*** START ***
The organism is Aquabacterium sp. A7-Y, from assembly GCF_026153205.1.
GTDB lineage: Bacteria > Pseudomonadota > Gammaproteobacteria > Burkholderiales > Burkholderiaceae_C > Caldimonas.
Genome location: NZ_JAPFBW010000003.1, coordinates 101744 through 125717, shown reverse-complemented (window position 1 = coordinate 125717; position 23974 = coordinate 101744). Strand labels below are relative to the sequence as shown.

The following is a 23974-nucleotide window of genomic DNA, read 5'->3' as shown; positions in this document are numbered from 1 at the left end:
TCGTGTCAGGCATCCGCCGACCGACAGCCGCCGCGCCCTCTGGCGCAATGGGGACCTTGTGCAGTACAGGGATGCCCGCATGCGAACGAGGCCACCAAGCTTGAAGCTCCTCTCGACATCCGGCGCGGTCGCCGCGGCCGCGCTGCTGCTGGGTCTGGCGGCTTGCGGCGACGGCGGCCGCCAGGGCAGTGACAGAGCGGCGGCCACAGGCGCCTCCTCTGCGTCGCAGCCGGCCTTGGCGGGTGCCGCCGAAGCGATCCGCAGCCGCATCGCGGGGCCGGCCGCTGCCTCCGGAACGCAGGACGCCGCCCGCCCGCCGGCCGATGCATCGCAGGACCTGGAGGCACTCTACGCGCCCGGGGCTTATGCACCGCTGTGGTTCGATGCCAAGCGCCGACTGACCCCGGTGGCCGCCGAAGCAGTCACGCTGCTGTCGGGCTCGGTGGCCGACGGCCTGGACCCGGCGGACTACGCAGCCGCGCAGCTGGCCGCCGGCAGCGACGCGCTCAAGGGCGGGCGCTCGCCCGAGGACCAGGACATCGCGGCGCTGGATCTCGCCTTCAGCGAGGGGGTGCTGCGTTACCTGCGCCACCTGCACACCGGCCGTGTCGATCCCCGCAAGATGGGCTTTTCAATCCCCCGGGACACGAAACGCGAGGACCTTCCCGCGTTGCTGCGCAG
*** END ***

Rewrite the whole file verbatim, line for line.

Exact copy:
The organism is Aquabacterium sp. A7-Y, from assembly GCF_026153205.1.
GTDB lineage: Bacteria > Pseudomonadota > Gammaproteobacteria > Burkholderiales > Burkholderiaceae_C > Caldimonas.
Genome location: NZ_JAPFBW010000003.1, coordinates 101744 through 125717, shown reverse-complemented (window position 1 = coordinate 125717; position 23974 = coordinate 101744). Strand labels below are relative to the sequence as shown.

The following is a 23974-nucleotide window of genomic DNA, read 5'->3' as shown; positions in this document are numbered from 1 at the left end:
TCGTGTCAGGCATCCGCCGACCGACAGCCGCCGCGCCCTCTGGCGCAATGGGGACCTTGTGCAGTACAGGGATGCCCGCATGCGAACGAGGCCACCAAGCTTGAAGCTCCTCTCGACATCCGGCGCGGTCGCCGCGGCCGCGCTGCTGCTGGGTCTGGCGGCTTGCGGCGACGGCGGCCGCCAGGGCAGTGACAGAGCGGCGGCCACAGGCGCCTCCTCTGCGTCGCAGCCGGCCTTGGCGGGTGCCGCCGAAGCGATCCGCAGCCGCATCGCGGGGCCGGCCGCTGCCTCCGGAACGCAGGACGCCGCCCGCCCGCCGGCCGATGCATCGCAGGACCTGGAGGCACTCTACGCGCCCGGGGCTTATGCACCGCTGTGGTTCGATGCCAAGCGCCGACTGACCCCGGTGGCCGCCGAAGCAGTCACGCTGCTGTCGGGCTCGGTGGCCGACGGCCTGGACCCGGCGGACTACGCAGCCGCGCAGCTGGCCGCCGGCAGCGACGCGCTCAAGGGCGGGCGCTCGCCCGAGGACCAGGACATCGCGGCGCTGGATCTCGCCTTCAGCGAGGGGGTGCTGCGTTACCTGCGCCACCTGCACACCGGCCGTGTCGATCCCCGCAAGATGGGCTTTTCAATCCCCCGGGACACGAAACGCGAGGACCTTCCCGCGTTGCTGCGCAG